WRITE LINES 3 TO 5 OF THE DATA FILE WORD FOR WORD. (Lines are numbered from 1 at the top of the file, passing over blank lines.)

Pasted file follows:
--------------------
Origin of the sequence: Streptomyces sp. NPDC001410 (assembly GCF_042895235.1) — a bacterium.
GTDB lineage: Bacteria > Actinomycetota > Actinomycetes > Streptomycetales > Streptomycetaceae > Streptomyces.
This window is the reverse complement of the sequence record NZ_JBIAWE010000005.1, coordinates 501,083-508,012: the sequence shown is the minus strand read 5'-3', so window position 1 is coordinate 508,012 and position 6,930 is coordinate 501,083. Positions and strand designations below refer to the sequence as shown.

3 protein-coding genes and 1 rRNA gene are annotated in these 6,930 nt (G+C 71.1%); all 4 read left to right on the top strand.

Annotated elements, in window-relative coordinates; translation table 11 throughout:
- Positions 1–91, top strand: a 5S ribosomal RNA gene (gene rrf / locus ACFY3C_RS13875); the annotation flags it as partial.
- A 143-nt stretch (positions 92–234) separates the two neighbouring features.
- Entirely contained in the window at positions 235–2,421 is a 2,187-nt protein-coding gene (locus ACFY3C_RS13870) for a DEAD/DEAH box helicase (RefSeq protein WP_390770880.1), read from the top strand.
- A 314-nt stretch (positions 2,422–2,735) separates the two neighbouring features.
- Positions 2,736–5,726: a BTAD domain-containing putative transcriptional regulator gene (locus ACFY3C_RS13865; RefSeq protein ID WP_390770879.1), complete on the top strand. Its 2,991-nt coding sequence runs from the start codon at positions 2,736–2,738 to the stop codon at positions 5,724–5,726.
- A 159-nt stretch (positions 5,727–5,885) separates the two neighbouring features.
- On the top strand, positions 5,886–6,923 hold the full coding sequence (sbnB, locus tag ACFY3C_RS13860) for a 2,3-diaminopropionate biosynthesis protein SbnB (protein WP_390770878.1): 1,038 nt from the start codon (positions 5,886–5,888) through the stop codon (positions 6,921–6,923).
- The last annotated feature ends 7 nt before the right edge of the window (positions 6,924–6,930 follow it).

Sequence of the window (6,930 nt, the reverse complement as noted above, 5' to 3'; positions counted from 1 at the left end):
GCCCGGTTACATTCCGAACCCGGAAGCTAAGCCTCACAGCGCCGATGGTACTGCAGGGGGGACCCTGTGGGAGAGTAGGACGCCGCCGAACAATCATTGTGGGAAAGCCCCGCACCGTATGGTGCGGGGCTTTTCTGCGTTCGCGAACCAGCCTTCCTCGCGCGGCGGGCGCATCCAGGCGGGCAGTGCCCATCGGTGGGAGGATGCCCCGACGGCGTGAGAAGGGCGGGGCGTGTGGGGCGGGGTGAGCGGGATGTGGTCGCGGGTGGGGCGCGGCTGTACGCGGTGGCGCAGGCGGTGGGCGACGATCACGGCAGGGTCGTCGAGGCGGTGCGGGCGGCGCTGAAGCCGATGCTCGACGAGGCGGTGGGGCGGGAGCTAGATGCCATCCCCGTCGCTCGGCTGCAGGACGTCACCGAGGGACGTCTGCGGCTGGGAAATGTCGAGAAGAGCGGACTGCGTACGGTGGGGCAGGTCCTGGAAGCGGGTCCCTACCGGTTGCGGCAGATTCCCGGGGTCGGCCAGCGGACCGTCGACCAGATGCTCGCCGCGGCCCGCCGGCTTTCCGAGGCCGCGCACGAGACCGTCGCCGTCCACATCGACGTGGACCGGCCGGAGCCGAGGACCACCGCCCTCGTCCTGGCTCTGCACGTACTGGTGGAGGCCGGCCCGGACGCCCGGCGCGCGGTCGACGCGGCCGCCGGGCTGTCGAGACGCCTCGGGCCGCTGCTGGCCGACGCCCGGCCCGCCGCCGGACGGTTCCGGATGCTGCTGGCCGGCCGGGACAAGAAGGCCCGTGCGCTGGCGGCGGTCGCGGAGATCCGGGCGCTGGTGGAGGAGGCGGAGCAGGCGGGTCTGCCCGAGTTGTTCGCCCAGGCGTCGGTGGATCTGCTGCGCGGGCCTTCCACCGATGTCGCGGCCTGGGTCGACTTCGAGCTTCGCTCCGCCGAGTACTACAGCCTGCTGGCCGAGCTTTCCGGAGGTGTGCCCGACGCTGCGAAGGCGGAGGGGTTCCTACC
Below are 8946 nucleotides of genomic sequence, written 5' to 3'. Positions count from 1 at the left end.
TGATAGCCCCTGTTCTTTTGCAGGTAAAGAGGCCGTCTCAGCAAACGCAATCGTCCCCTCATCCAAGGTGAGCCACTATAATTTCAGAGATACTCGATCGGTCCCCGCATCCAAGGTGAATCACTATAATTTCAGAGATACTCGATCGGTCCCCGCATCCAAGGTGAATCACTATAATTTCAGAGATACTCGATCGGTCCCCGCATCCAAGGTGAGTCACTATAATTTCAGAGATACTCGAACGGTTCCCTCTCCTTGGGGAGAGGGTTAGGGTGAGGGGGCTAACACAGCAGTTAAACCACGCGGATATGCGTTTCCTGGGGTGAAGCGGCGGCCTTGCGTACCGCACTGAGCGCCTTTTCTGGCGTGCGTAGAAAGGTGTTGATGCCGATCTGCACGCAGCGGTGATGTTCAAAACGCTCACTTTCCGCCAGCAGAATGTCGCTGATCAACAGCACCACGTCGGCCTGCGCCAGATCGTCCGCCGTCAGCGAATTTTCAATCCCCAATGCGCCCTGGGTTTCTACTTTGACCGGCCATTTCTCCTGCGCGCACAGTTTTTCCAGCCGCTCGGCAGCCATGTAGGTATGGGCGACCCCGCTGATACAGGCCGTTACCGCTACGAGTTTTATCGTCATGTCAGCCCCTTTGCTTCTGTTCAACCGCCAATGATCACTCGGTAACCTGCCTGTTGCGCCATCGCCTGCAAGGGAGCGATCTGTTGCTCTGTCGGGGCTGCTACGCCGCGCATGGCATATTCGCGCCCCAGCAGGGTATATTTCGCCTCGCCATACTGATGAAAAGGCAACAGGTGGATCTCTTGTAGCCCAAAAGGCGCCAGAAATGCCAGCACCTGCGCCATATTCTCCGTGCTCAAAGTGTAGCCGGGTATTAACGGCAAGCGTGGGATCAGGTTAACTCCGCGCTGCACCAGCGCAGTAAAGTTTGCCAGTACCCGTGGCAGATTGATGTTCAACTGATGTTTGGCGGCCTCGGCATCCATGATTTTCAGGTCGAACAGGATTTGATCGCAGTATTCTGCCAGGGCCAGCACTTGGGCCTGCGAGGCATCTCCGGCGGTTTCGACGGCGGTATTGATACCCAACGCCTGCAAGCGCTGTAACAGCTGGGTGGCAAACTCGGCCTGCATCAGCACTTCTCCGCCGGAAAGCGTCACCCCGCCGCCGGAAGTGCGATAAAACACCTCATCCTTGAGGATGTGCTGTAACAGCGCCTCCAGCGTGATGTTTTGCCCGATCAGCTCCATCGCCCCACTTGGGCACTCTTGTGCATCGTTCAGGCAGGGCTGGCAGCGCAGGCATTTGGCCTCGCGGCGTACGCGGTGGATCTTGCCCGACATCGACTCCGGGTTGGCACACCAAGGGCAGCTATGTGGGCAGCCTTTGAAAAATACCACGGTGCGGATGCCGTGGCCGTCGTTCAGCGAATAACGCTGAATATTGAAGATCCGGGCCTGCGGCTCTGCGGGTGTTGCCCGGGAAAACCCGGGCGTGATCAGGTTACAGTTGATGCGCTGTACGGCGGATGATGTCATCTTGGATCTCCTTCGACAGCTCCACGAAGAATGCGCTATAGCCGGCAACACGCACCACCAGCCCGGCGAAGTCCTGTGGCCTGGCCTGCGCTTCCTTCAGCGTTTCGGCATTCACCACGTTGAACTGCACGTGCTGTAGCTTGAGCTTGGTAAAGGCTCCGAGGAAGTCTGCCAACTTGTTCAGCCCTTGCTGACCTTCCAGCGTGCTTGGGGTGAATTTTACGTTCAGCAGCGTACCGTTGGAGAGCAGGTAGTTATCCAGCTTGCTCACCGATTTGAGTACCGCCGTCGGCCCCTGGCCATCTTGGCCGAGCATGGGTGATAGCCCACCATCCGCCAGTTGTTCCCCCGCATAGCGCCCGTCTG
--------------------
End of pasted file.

This window is the reverse complement of the sequence record NZ_JBIAWE010000005.1, coordinates 501,083-508,012: the sequence shown is the minus strand read 5'-3', so window position 1 is coordinate 508,012 and position 6,930 is coordinate 501,083. Positions and strand designations below refer to the sequence as shown.

3 protein-coding genes and 1 rRNA gene are annotated in these 6,930 nt (G+C 71.1%); all 4 read left to right on the top strand.

Annotated elements, in window-relative coordinates; translation table 11 throughout: